Bioethics News

The Forgotten Lessons of the American Eugenics Movement

April 28, 2016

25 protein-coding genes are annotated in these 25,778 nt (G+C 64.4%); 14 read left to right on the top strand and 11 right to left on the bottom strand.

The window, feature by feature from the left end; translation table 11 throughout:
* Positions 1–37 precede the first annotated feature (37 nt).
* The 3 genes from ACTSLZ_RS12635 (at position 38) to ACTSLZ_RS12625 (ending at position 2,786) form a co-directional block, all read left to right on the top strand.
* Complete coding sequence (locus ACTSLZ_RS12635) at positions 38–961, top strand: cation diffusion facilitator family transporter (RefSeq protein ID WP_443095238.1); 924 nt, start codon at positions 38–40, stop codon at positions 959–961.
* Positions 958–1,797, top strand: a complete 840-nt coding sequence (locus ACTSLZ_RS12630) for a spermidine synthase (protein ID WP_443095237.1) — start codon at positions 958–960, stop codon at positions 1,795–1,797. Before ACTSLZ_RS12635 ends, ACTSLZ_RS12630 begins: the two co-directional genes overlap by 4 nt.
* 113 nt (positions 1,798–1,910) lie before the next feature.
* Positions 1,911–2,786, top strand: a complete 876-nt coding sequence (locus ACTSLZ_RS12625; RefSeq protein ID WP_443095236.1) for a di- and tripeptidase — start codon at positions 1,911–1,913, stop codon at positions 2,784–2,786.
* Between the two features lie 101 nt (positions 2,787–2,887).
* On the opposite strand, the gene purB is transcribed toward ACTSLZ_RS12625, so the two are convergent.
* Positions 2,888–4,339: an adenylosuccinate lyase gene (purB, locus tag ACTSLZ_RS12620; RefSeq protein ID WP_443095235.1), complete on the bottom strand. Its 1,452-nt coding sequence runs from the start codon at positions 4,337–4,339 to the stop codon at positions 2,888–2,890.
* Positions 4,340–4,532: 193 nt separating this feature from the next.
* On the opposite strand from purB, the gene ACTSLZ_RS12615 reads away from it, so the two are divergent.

(The New Yorker) – The Virginia Colony was one of many facilities for the disabled that were founded in the Progressive Era, partly to provide care for a vulnerable population and partly to remove it from the gene pool, by sequestering those individuals during their fertile years. (On the other side of the coin, Jill Lepore has written about how modern marriage therapy grew out of one man’s effort to promote “fit” unions.) Between 1904 and 1921, the rate of institutionalization for feeblemindedness nearly tripled. Carrie was just one of this crowd, except that she happened to arrive at the Virginia Colony right at the moment when its superintendent, Dr. Albert Priddy, was looking to transform his institution from a genetic quarantine center to a sort of eugenics factory, where the variously unfit could be committed for a short time, sterilized, and then released, like cats, back into the general population, with the happy assurance that they would never reproduce.

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